With the exception of Amazon, the other FANG stocks — Facebook, Netflix and Alphabet, parent of Google — are joining the new sector. Facebook and Alphabet are leaving tech and Netflix is departing consumer discretionary. Amazon will remain in consumer discretionary, and eBay jumps from tech to join it in the largely retail-oriented sector.
While it may sound like inside baseball, the changes in the S&P sectors should, over time, result in massive shifts in stock ownership as money managers realign their portfolios, ETFs restructure holdings, and Wall Street strategists give new weighting to both old and newly aligned industry groups. Some of the changes have already occurred, as there is already a new ETF , the Communications Services Select Sector SPDR Fund XLC, to reflect the sector.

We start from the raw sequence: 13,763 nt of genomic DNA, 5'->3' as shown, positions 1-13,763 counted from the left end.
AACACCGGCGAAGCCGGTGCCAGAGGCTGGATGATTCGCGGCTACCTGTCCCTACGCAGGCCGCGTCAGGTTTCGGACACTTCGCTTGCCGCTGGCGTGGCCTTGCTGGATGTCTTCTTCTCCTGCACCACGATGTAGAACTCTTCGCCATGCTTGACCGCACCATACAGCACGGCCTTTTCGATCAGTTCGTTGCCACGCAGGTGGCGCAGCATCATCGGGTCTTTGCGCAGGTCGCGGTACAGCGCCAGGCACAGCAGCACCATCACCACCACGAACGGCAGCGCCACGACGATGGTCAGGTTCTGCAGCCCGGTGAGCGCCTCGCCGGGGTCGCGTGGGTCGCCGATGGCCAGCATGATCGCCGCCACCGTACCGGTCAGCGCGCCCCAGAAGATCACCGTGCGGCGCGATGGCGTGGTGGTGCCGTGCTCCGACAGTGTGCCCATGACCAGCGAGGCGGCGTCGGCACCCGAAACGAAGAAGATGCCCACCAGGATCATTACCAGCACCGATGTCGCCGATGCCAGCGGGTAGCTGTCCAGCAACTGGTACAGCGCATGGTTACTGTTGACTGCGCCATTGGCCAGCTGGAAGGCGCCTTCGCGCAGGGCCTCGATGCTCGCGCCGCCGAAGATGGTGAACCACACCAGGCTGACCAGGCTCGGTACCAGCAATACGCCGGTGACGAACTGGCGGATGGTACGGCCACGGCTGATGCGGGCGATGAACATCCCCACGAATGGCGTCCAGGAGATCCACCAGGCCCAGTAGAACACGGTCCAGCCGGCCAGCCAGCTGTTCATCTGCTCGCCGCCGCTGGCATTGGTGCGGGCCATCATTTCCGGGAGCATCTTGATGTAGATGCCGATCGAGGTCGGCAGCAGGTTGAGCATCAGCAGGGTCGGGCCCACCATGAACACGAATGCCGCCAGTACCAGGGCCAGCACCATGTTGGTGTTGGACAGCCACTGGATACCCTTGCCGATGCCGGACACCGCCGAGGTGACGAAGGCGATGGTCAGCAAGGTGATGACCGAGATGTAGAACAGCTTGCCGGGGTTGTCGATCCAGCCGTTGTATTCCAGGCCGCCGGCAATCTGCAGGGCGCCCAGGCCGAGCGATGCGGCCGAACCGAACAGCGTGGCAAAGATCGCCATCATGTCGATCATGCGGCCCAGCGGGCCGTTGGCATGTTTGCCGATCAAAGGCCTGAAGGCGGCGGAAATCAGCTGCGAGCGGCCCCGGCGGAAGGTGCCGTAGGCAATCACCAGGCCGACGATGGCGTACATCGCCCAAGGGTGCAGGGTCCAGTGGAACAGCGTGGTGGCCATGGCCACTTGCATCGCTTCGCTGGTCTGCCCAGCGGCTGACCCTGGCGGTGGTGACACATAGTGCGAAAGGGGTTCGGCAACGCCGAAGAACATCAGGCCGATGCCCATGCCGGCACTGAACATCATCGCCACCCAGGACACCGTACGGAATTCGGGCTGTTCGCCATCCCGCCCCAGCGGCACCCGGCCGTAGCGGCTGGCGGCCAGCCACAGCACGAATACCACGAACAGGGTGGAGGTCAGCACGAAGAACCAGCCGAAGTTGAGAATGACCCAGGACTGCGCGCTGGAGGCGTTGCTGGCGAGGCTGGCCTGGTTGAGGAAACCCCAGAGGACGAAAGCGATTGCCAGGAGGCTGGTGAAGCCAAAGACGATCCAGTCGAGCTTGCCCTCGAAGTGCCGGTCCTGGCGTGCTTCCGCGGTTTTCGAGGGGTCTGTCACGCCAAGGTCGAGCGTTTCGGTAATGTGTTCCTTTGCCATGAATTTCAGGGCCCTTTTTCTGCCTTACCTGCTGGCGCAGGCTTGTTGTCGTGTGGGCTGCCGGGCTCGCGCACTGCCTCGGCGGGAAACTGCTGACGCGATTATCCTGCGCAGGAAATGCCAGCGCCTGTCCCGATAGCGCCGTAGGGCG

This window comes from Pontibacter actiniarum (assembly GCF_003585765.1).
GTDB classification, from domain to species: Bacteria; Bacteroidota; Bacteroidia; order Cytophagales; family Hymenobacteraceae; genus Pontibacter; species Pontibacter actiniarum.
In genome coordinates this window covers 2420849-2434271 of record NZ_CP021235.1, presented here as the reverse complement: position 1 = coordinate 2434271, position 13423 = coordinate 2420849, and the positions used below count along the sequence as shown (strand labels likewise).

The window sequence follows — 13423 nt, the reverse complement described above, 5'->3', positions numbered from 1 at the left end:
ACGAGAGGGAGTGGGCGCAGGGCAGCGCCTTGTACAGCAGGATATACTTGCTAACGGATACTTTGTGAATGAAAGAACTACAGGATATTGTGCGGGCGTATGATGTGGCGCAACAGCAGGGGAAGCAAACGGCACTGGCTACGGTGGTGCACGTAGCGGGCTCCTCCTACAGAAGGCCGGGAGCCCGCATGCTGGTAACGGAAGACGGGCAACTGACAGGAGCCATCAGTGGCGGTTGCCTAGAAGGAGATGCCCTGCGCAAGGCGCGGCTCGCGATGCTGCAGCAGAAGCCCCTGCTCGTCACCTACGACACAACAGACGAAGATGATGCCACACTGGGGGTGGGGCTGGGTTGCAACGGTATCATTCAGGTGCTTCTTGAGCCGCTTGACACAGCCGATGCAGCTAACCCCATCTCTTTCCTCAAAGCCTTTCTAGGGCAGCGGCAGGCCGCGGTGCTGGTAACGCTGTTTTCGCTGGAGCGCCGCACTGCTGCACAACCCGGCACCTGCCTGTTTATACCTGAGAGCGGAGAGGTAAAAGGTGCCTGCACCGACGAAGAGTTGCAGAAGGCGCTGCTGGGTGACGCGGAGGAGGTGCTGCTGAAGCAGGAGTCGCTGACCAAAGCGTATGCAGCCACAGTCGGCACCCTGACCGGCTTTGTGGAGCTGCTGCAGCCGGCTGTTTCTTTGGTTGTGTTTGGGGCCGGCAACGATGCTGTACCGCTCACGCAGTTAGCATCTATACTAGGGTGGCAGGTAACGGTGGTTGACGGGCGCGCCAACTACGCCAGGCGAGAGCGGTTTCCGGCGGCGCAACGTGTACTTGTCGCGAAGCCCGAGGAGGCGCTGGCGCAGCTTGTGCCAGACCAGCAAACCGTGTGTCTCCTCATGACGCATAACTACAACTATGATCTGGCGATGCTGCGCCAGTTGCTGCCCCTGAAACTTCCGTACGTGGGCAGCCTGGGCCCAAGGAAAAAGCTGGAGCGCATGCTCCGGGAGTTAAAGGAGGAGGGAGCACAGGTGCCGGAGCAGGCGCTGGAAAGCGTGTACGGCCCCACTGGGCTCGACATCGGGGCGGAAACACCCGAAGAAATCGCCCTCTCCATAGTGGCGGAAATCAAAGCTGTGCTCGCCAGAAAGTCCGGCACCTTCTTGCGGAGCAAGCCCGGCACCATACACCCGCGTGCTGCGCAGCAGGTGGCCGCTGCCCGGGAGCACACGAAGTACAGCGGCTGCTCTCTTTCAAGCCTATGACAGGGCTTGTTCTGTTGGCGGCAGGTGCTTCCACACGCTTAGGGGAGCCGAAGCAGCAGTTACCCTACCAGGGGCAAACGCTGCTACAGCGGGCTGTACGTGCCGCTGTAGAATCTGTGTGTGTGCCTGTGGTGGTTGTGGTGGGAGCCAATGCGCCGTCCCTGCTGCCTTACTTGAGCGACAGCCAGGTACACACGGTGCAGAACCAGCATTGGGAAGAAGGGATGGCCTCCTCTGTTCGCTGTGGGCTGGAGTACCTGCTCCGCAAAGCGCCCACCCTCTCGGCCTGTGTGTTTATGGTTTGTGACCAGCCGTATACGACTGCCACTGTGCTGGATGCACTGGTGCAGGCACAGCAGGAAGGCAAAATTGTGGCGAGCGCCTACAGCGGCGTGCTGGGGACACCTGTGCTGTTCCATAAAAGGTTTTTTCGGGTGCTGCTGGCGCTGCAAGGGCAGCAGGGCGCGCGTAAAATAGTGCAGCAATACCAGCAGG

Bottom line for investors is it may give a boost to the technology sector as big money managers end up underweight tech as Facebook and Alphabet leave the sector. There could also be new buying in some of the media and other stocks as managers add holdings in the communications services sector, and even as Netflix and Alphabet bring some of their momentum to the group.
"What you look at is managers have to look at where they're positioned versus their benchmark, and they can only be overweight or underweight by a certain amount," said Steven DeSanctis, equity strategist at Jefferies. "Large growth guys are going to underweight traditional tech. Small-cap growth guys have a big overweight in software."
The fact that some of widely held and followed FANG is a part of it makes some of the changes more profound. The changes take place at Friday's close but the current sectors will stay in place until the end of the quarter, a week later. Analysts expect the price-earnings ratio in tech to drop, as some of the high-flying names like Alphabet leave. CFRA says the market cap of the tech sector will shrink by about 19 percent.